Ableismus: Junger Mann benutzt einen Rollstuhl und arbeitet an einer Werkbank

What is ableism and what forms are there?

People with disabilities often get because of their abilities put a stamp on it. What is happening? behind the term "ableism" hides, are you reading in ourin Wombly-Blog
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Ableism - What means ands?  

Derived from the English verb “to be able”, the term ableism [ɛɪ̯bəˈlɪsmʊs] includes the discriminatory assessment of the physical, mental and psychological abilities and functions of an individual and is therefore described as more concrete than the rough one Definition of “anti-disability”.  

Australian disability studies researcher Fiona Kumari Campbell defines ableism as “a network of beliefs, processes and practices that produce a peculiar kind of self and body (the corporeal standard) that is projected as perfect, species-typical and therefore essential and fully human. Disability is thus formed into a diminished state of humanity(Campbell, 2001, quoted from Campbell, 2008, translation R.M.). People with disabilities are reduced to these impairments and therefore experience devaluation. The concept of ableism brings the normative division of disability and non-disability into focus. A standard is defined by which everyone has to measure themselves. According to Campbell, disability is understood as a deficit.  

What do you think?
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Where does disability actually begin?

What does ableism mean for people with disabilities? 

Being ableist means being excluded from mainstream society in many areas and representing an exception. It is active discrimination when people with disabilities are not viewed as equal to non-disabled people. Many people with disabilities are expected to have less, sometimes even less, and their skills are often denied. People of short stature or people in wheelchairs are often mentally underestimated, and those affected are often not perceived as full-fledged decision-makers. This type of discrimination can have many consequences: insecurity, identity problems, social withdrawal and even mental illnesses such as depression or anxiety disorders.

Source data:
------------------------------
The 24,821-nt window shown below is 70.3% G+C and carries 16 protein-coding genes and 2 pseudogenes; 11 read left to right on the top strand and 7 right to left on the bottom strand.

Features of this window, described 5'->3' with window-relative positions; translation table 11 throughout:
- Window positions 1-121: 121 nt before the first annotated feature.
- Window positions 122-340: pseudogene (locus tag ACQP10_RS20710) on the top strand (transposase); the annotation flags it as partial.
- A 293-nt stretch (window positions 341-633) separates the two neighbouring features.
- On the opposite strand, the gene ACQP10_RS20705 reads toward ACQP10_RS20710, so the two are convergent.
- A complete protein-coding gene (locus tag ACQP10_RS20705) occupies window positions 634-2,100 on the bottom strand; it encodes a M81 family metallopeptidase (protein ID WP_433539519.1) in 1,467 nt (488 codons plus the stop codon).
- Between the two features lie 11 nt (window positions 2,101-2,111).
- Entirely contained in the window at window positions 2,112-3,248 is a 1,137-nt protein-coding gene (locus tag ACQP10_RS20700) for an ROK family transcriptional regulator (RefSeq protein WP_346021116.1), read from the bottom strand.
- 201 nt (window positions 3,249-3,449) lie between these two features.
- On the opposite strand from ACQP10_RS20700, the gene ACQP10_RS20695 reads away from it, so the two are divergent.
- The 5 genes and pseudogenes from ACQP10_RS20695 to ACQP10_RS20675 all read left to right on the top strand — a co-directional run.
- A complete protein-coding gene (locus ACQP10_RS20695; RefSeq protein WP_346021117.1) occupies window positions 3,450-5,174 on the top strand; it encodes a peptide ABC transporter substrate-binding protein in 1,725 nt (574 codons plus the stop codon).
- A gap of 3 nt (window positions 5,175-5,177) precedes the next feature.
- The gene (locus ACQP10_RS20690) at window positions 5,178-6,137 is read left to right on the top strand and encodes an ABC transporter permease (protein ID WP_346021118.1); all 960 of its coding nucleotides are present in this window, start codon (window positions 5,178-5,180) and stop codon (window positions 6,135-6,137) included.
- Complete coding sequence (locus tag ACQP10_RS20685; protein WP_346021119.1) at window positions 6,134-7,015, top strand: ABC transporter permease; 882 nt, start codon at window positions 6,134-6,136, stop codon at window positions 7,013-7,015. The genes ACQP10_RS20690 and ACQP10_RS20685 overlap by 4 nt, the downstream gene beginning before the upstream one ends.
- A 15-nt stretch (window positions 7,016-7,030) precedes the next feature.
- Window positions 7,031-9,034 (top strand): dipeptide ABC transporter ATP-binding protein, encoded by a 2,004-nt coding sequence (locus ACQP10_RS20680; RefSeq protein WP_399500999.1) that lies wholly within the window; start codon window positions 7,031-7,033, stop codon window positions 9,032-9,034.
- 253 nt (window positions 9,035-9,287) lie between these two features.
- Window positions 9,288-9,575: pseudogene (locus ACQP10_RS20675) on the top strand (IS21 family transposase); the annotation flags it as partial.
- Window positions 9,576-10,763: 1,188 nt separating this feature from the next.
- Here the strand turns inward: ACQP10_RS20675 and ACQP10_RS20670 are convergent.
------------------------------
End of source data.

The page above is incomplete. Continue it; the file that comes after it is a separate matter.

Forms of ableism 

A distinction can be made between two forms of discrimination: derogatory and evaluative ableism 

  • Derogatory ableism: active discrimination, pushing people into the role of victim, offering help without being asked, pity, accompanying people being addressed instead of the person with a disability, being on a first-name basis without being asked 

  • Appreciative ableism: positive discrimination, praise for everyday things, hero formulations 

Ableism – firmly anchored in society 

It is the everyday planning of activities that makes it difficult for many people with disabilities. Accessibility, for example, is still not the norm; there is still a responsibility to find out whether there is barrier-free access, whether films are shown with subtitles, whether translation is done in sign, etc. Habits are only slowly changing here, Events, institutions, etc. are marked.  

Another important point is the representation of people with disabilities in the media. The reporting is usually not done on an equal footing and the protagonists are still portrayed in clichéd ways. They are mostly reported on in the context of health and education; Children with disabilities are rarely found in parenting guides. The portrayal in films is often done by non-disabled actors. When disabled actors are featured, the focus is usually on the disability itself.  

Access and possible participation in life still require great effort. This is usually accompanied by a lack of access to resources and aids. People who cannot afford prostheses, high-tech wheelchairs, hearing aids and visual aids are inherently excluded.   

Deconstructing ableism  

We are still in an intermediate state between making disability visible and taking it for granted. Inclusion is particularly successful when people with and without disabilities take action together and are shown. It is therefore important to engage in dialogue, share experiences and draw attention to unfair treatment. Above all, inclusion succeeds when each individual reflects on themselves: Do I treat my counterpart with respect, do I meet them at eye level and do I behave in solidarity? Nobody wants to be devalued as the other. And this applies in every direction. 

We hope the blog post was able to give you an introduction to the topic. Do you have any questions or comments? We would be happy to receive your comments!

Wombly tries to make a contribution to equality: We develop clothing that helps you and your children make everyday life easier.

(Image credit: Andi Weiland |

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